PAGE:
State Sen. Ronald Calderon listens to a question posed by a reporter during… (Rich Pedroncelli, Associated…)
SACRAMENTO — State Sen. Ronald Calderon allegedly accepted $60,000 in bribes from an undercover FBI agent during an elaborate sting operation, according to a report by the Al Jazeera television network, which cited what it described as a sealed federal affidavit.
The money was in exchange for Calderon's efforts to expand tax credits available to the film industry and for hiring on the state payroll a woman purported to be the undercover agent's girlfriend — but who was also an undercover agent, according to the document, which the television network posted on its website.
Filed in support of a search warrant served in June on Calderon's Capitol office, the document said the agent believed Calderon had also engaged in conspiracy, mail fraud and extortion under color of authority, and indicated that wiretaps were used to collect evidence.
"There is probable cause to believe that Ronald Calderon, a California state senator, has committed the subject offenses by accepting approximately $60,000 in bribes from an undercover FBI agent ("the UC")," the affidavit says.
Calderon, a Democrat from Montebello whose family has been prominent in California politics for three decades, has not been charged with any crime.
An FBI spokeswoman declined to comment on the television report and whether the affidavit was official.
The document says there was also probable cause to believe that Calderon "participated in a separate bribery scheme with Michael D. Drobot," the chief executive officer of Pacific Hospital of Long Beach. The lawmaker allegedly accepted $28,000 from Drobot in exchange for "supporting legislation that would delay or limit changes in California's workers compensation laws."
Jeffrey Rutherford, an attorney for Drobot, denied the allegations involving his client. "Any allegation that Mr. Drobot engaged in wrongdoing with respect to Ron Calderon is baseless," Rutherford said.
The affidavit said one of the payments made by the FBI agent to benefit Ronald Calderon was $25,000 given to Californians for Diversity, a nonprofit formed by the senator's brother, former Assemblyman Tom Calderon, in 2008.
Ron Calderon told the agent that he and Tom Calderon "intend to use that money when Ronald Calderon is no longer in public office," the affidavit says.
The alleged payments, which began in February 2012, the affidavit says, were from an undercover agent "posing as owner of a film studio in downtown Los Angeles that provides studio facilities to independent films and commercials."
Lawmakers told The Times that Calderon was often accompanied to social and political events in the past year by a man identifying himself as Rocky Patel, head of United Pacific Studios, a small independent studio in downtown Los Angeles. Patel gave a total of $10,800 in political contributions to Ronald and Tom Calderon in 2012 and early 2013, according to reports their campaigns filed with the state.
Patel posted a picture of himself with Ronald Calderon on his Twitter account in July 2012. The FBI declined to say whether Patel is the undercover agent mentioned in the affidavit.
The agent made nine $3,000 payments to Ronald Calderon's daughter, Jessica Calderon, who "has received these payments even though she has never done any work" for the undercover agent, the affidavit says.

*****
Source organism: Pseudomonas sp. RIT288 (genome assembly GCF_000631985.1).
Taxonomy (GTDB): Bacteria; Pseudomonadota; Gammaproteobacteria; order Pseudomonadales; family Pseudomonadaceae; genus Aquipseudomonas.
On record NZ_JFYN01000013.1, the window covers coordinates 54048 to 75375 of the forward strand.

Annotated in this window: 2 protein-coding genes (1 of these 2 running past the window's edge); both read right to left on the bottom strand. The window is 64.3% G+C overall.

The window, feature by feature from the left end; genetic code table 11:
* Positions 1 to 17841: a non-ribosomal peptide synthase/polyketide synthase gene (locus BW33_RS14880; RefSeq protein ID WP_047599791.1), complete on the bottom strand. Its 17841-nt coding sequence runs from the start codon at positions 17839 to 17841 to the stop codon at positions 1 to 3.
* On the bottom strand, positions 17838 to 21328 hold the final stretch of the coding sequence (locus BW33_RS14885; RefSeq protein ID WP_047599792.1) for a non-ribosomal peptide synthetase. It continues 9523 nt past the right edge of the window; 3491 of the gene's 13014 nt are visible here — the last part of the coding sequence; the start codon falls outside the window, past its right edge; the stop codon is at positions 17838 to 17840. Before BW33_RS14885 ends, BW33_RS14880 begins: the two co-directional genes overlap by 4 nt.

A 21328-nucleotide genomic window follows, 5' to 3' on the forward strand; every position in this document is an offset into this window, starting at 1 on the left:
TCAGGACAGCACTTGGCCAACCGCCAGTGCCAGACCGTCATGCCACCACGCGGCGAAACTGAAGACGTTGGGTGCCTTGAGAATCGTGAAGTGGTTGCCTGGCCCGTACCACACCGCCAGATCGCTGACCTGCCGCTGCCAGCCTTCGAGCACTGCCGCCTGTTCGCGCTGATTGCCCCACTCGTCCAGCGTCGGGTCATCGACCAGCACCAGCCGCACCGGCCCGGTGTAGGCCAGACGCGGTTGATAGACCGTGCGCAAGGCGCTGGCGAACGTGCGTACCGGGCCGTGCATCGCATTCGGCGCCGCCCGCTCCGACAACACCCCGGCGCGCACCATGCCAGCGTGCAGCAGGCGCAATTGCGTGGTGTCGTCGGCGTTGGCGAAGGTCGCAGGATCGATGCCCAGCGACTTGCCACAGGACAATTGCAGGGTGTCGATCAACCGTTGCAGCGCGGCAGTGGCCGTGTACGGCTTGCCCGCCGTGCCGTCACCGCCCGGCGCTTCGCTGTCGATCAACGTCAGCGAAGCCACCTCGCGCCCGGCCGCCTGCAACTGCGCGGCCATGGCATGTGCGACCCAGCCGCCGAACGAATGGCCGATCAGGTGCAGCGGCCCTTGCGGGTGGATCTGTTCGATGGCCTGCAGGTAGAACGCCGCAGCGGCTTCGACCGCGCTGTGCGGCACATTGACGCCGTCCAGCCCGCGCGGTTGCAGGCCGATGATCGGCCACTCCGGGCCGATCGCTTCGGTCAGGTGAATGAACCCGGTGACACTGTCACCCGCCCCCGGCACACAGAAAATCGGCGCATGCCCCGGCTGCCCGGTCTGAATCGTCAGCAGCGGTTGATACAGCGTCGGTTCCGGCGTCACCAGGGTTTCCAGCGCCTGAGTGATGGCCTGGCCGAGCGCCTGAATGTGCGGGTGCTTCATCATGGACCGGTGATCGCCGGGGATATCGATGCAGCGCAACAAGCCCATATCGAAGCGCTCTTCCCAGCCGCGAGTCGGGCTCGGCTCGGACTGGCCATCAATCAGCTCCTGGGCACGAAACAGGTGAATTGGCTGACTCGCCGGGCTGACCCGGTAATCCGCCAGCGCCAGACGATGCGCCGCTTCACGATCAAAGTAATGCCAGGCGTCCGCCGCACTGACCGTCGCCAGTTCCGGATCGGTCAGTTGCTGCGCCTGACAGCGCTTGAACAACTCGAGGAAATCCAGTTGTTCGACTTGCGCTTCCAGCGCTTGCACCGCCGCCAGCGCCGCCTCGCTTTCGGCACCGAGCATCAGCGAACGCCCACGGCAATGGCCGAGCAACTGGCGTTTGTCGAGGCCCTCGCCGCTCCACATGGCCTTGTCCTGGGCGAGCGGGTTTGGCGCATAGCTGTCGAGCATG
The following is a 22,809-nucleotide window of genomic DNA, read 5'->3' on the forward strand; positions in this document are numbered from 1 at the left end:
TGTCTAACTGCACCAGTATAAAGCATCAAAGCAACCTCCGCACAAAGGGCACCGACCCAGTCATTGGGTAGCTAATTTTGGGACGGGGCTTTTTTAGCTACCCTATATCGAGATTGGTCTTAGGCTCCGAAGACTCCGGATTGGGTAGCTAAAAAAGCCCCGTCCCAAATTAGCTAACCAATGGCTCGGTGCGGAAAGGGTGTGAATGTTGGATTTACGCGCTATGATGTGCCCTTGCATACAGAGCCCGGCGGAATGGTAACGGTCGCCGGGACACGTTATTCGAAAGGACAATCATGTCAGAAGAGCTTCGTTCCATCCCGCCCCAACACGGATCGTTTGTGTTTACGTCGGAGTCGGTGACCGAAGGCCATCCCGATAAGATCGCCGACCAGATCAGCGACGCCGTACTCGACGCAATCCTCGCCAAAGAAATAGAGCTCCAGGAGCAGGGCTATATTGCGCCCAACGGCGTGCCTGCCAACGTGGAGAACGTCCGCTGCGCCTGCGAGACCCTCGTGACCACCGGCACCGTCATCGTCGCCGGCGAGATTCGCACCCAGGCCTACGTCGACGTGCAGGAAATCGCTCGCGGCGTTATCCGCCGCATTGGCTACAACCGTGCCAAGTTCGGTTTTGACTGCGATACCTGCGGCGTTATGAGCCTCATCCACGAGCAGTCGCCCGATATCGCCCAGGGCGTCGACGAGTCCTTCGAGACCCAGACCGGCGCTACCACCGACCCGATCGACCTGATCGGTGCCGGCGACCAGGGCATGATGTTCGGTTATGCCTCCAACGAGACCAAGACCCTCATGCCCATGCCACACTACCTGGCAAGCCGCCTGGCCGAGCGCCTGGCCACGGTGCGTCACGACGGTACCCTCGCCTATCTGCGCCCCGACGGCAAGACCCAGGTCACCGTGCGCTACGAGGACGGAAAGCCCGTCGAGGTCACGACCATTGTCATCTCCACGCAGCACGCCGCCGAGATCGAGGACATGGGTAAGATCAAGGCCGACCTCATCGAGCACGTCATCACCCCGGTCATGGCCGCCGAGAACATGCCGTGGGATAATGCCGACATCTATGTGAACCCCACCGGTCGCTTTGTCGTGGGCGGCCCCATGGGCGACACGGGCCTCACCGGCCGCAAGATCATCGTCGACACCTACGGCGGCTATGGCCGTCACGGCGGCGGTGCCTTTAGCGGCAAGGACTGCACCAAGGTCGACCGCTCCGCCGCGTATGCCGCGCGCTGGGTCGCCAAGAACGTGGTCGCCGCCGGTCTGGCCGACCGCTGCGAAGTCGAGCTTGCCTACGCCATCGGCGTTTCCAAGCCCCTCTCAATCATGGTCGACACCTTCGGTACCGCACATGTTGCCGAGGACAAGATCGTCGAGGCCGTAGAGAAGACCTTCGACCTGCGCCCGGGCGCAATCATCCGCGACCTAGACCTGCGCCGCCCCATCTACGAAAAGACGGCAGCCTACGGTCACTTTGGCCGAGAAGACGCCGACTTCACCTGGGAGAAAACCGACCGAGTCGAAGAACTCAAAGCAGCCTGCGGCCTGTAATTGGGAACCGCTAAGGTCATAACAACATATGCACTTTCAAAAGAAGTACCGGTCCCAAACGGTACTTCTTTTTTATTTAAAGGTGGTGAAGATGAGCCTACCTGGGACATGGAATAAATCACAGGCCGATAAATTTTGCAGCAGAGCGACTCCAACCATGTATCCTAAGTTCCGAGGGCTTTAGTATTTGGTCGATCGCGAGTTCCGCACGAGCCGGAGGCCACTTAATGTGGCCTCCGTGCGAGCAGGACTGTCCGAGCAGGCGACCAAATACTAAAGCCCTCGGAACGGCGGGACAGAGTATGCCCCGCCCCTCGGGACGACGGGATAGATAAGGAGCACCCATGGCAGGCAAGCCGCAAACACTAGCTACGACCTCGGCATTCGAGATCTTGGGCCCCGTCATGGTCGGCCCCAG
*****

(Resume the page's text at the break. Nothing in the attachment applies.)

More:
Mark Geragos, an attorney for Ronald Calderon, challenged the Al Jazeera report.
"The only illegal act that is being committed is either by the government or by Al Jazeera," Geragos said. "The only illegal act I see is committed either by somebody who released a sealed affidavit or somebody who claims they got a sealed affidavit. Releasing a sealed affidavit is a federal crime."
Asked about the content of the affidavit, Geragos said, "My guess is it is fabricated and untrue."
The Times had reported earlier Wednesday federal investigators were looking at Ronald Calderon's proposal to expand tax credits for films made in California.
Gov. Jerry Brown signed a Calderon bill last year that extended for two years California's $100 million in annual tax breaks for films made in the state. The credit is available to productions of $1 million or more after financing is secured and certain production tasks have been completed.
Separately, Calderon wanted to give tax breaks to productions of less than $1 million. He proposed that in a letter to Senate President Pro Tempore Darrell Steinberg (D-Sacramento) on May 20. He also proposed a tax incentive for commercials filmed in California.
The affidavit quotes transcripts of recordings in which Calderon assures the agent he will be able to amend the film credit legislation. "I am in so tight with the pro-tem," he says. "He will do whatever I want."
Calderon did not succeed in expanding the tax credit last year. But, the affidavit says, he "continued to take official action on the UC's behalf by seeking to get the amendment introduced in 2013."
At an August awards event for Latino entertainers, the affidavit alleges, Calderon told the undercover agent, "I would not have pushed this hard if it wasn't for you."
Calderon told the agent the bribes were for his children, the document shows.
The senator agreed to hire the agent's girlfriend, without ever seeing her resume, if the agent would hire Calderon's daughter Jessica, the affidavit said. The undercover agent also contributed money toward the college tuition of Sen. Calderon's son, Zachary, who attends the Berklee School of Music in Boston.
"Any help you could do for my kids … you know that's diamonds for me," Calderon told the agent. "That's diamonds."
Times staff writers Ruben Vives and Richard Winton contributed to this report.